I read with interest yesterday’s announcement from IBM that they are to acquire Storwize, a vendor of NAS compression technology. Maybe I don’t understand enough about the technology, however I don’t see much benefit in installing an application in front of my NAS environment to only achieve between 50-90% reduction in storage. What’s more surprising is that IBM would want to acquire this technology.
Firstly, let’s summarise the benefits of the Storwize offering:
- Better Storage Utilisation
- Lowers Capital and Operational Costs
- Better Energy Efficiency
These bullet points are taken directly from the Storwize website and are then expanded into more detail. Whilst implementing compression may save some storage space in the short term, it doesn’t address the overall reasons for growth within an organisation and at some stage capacity will reach previous levels, regardless of the ability to compress that data. I’d also agree that compression reduces some capital costs – but these will be via cost avoidance rather than the ability to remove existing hardware. This implies that the savings can only be made if significant growth exists in the environment in the first place.
Implementing compression and de-duplication is analagous to the person who won’t face up to their debts. Each month they find other ways of avoiding bankruptcy; take out a new loan, extend credit, use one credit card to pay off another. Eventually the house of cards comes falling down. This may be a dramatic comparison but in the storage world, with data compression, the growth rate still continues; the underlying problem hasn’t been addressed.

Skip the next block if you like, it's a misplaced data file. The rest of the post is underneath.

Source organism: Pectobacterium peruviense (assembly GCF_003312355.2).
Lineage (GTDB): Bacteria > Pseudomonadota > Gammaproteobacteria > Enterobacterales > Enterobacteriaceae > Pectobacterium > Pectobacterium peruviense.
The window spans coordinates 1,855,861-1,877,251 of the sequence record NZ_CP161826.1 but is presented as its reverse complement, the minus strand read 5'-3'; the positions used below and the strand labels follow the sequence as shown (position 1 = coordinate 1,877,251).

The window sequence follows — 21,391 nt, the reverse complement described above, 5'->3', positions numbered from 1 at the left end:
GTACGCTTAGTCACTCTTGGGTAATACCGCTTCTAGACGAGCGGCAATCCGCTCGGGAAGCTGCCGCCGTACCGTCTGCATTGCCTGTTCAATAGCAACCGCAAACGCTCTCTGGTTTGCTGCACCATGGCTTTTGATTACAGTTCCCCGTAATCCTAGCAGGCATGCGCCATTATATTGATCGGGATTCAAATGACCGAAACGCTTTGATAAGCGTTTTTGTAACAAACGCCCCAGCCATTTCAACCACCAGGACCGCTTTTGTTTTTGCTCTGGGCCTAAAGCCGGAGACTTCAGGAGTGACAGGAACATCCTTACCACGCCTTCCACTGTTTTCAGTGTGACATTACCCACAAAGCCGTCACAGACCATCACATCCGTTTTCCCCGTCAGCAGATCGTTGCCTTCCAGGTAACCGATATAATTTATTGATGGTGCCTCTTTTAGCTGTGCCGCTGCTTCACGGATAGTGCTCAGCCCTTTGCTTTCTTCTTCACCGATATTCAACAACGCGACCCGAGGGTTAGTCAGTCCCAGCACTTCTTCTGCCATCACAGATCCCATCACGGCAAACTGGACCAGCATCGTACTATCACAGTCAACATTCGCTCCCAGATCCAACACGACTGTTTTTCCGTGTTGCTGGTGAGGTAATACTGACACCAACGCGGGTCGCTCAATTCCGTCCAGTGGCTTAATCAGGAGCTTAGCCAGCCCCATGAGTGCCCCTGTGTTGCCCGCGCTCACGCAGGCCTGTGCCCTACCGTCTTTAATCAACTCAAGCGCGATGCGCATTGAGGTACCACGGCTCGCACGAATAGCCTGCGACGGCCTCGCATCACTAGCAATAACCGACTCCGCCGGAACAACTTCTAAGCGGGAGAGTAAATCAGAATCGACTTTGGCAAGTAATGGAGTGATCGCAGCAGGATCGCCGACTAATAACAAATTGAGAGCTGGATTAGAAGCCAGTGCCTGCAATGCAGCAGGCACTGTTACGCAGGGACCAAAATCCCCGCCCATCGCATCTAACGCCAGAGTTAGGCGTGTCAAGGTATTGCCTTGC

So what about the negatives? Well, firstly, all data needs to go in and out of the appliance. This immediately puts in place restrictions and bottlenecks. It also creates another layer of compatibility and support. It also introduces scalability issues that then needs to be addressed by implementing multiple devices; all of a sudden a different management problem arises. Here’s another thought; if the appliance is removed, does all data need to be “unpacked’? If the underlying NAS environment is replaced, does the data have to come in and out of the appliance as it is moved to the new location?
So, now to what seems more surprising; acquisition by IBM. From my experience, IBM has plenty of knowledge and expertise in data compression technologies, stretching back decades; think of IDRC in 3480 tape cartridges as a simple example. Why then do IBM feel the need to acquire this technology? In addition, where will IBM sell this technology – in front of Netapp rebranded filers? How does that square with the use of ASIS de-duplication? Is this acquisition implying ASIS isn’t fit for purpose?
Only time will tell if this is a sound acquisition of the demise of another startup; I’m sure the guys at Storwize are pleased; they have had their idea validated and no doubt made some serious money. Kudos to them…